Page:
10 Reasons Why Finance and Business Management are Key Ingredients to Facility Management Success
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By James Watts
There are many different responsibilities that fall onto the desk of a facility manager. You’ll be required
to complete a number of different tasks – some regularly (e.g. every day) and some infrequently (e.g.
once a month).
The smooth running of the facility relies on your ability to stay organized and on-budget. You won’t be
able to do this without in-depth finance and business management skills. Here are ten reasons why
those skills are so important:
1. Organizing building maintenance
Facility managers are usually responsible for organizing the maintenance of the buildings and the
smooth-running of facility operations, therefore project management is an essential skill.
2. Working with suppliers & contractors
Managers may be tasked with liaising with contractors and suppliers, including being involved in the
ordering of supplies or equipment. An understanding of budget control and the ability to source
cost-effective products will help you succeed.
3. Team management
As a manager, it’s imperative that you manage your team effectively so that everyone has clearly
defined tasks to follow. You’ll be the person that team members come to if they have a problem,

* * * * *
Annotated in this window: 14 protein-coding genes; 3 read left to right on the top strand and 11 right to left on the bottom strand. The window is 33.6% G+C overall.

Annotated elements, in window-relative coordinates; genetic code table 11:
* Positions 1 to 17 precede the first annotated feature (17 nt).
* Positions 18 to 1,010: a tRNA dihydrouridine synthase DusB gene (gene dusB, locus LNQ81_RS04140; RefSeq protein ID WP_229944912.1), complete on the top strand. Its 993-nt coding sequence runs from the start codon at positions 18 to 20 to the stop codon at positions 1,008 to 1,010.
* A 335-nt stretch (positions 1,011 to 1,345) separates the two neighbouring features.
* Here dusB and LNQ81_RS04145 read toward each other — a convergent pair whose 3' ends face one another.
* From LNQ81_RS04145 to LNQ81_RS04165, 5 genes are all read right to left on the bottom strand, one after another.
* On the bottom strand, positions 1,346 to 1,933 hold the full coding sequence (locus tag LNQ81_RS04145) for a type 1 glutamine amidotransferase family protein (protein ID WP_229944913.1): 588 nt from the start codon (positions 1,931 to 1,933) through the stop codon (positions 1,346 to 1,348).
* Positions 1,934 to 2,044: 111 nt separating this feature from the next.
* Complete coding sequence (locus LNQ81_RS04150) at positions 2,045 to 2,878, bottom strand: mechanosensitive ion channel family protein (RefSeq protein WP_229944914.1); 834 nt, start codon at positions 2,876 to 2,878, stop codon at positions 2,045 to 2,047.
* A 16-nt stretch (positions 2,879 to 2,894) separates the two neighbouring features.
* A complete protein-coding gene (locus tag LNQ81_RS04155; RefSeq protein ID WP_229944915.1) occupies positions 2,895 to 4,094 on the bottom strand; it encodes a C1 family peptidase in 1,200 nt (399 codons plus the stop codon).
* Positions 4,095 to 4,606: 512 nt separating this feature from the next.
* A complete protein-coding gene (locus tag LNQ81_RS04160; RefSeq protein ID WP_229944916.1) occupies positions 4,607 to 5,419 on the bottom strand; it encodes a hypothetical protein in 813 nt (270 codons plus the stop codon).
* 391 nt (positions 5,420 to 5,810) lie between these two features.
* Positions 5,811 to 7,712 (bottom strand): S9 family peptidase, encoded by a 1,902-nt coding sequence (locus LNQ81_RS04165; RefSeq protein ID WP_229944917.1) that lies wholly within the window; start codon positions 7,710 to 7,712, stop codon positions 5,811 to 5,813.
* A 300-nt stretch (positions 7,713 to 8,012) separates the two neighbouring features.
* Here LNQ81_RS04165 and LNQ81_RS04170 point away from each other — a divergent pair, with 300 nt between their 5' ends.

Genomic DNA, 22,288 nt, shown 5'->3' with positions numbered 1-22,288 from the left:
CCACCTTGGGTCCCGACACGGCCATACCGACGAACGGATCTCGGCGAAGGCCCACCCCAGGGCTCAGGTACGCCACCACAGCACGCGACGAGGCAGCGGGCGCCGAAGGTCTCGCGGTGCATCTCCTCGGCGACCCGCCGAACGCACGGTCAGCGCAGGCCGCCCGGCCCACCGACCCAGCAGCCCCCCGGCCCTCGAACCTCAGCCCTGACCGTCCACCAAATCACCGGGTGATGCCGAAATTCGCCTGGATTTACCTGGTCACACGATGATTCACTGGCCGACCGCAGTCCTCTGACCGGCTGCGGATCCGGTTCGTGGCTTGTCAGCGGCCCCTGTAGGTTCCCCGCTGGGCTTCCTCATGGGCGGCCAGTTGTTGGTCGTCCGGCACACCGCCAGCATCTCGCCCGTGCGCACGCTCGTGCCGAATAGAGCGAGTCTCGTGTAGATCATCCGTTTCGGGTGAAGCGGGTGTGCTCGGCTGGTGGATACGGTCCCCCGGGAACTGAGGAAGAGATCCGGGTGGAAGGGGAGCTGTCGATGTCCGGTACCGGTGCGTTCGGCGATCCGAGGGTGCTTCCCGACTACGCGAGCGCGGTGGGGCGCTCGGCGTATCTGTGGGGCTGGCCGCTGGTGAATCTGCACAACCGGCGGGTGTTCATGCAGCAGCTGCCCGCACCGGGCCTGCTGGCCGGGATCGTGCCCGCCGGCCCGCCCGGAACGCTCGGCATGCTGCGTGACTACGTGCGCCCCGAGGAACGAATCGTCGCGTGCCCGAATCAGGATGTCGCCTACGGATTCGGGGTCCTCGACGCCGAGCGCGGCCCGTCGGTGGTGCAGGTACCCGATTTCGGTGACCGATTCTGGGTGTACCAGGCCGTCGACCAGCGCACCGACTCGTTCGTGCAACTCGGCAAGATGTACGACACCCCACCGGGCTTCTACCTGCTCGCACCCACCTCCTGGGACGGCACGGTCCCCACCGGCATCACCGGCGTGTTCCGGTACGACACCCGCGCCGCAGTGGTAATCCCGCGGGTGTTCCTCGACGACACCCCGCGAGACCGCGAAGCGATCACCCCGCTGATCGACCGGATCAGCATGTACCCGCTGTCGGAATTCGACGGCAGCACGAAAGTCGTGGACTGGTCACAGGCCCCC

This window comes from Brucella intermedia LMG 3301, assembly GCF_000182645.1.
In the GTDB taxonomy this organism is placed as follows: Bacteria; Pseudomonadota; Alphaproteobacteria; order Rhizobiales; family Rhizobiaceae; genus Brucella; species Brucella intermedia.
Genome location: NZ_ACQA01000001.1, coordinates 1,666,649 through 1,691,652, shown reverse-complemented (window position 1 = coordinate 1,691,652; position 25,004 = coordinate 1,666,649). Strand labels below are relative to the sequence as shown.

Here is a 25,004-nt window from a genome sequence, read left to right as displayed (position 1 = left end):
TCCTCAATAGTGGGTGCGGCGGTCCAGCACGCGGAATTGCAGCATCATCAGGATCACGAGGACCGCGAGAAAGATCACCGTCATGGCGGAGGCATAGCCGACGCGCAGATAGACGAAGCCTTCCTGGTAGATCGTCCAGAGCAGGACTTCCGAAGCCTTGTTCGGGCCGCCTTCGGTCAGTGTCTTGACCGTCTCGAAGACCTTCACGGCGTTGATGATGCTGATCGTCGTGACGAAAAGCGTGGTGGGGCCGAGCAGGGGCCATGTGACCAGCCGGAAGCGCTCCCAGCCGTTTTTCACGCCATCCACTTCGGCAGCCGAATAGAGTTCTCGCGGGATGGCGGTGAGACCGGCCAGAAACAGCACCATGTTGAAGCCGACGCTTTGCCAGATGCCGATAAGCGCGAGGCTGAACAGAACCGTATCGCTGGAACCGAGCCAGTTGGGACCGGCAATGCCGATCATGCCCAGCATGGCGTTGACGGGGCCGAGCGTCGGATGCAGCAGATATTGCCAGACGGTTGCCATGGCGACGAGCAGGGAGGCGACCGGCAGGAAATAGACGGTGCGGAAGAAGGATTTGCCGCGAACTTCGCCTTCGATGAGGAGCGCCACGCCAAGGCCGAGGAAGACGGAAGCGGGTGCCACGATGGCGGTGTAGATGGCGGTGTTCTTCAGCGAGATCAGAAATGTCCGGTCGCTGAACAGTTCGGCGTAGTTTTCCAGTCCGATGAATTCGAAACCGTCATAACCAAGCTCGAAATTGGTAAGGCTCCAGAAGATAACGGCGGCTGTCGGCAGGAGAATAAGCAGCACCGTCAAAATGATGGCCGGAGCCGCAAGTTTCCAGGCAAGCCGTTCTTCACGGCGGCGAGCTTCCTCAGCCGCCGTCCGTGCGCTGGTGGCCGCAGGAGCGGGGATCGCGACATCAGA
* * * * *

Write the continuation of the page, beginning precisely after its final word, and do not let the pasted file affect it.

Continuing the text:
either with their work or another employee. Negotiation and listening skills are key traits for
keeping your team happy.
4. Planning for improvements
Facility development involves scoping out potential improvement work. You’ll need to analyze the
potential gains of this, as well as the costs that would be involved in completing the work.
5. Project management
Facility management and project management go hand-in- hand. You’ll be responsible for planning,
scoping work, scheduling, evaluating and analyzing. A deep understanding of effective project
management processes will ensure you stay on track.
6. Risk assessment and workplace safety
Part of your job may involve ensuring the facilities conform to health and safety regulations. Risk
assessment is a business management skill that ensures the safety of your workforce.
7. Presentational skills
You may be required to present your research or findings to a management team or selection of
stakeholders in a meeting. Confidence and preparation will lead to a successful meeting that you’ll
all be happy with.
8. Time management
As a facilities manager, you’ll probably be in charge of planning your own daily, weekly and monthly
schedules. Ensuring all of your required tasks are completed on time can sometimes be tricky,
especially if an emergency occurs or something unexpected happens such as a prolonged power
outage as you’ll have to drop everything to solve the problem.
In addition to managing your own timetable, you’ll also need to organize the schedule of other
employees, contractors, maintenance workers, supplier deliveries and more. You’ll need to develop a
thorough system to ensure everything runs smoothly.
10. Record keeping
It’s not good enough to keep your schedules, notes and timetables in your head. Keeping detailed
records is essential, particularly for when you are away on vacation or if you get sick. A temporary
manager should be able to come in at any point and understand exactly what they need to be doing
based on your records.
If you’re looking to improve your business or finance management skills, our Facility Management
these valuable skills whilst gaining industry recognized accreditation at the same time.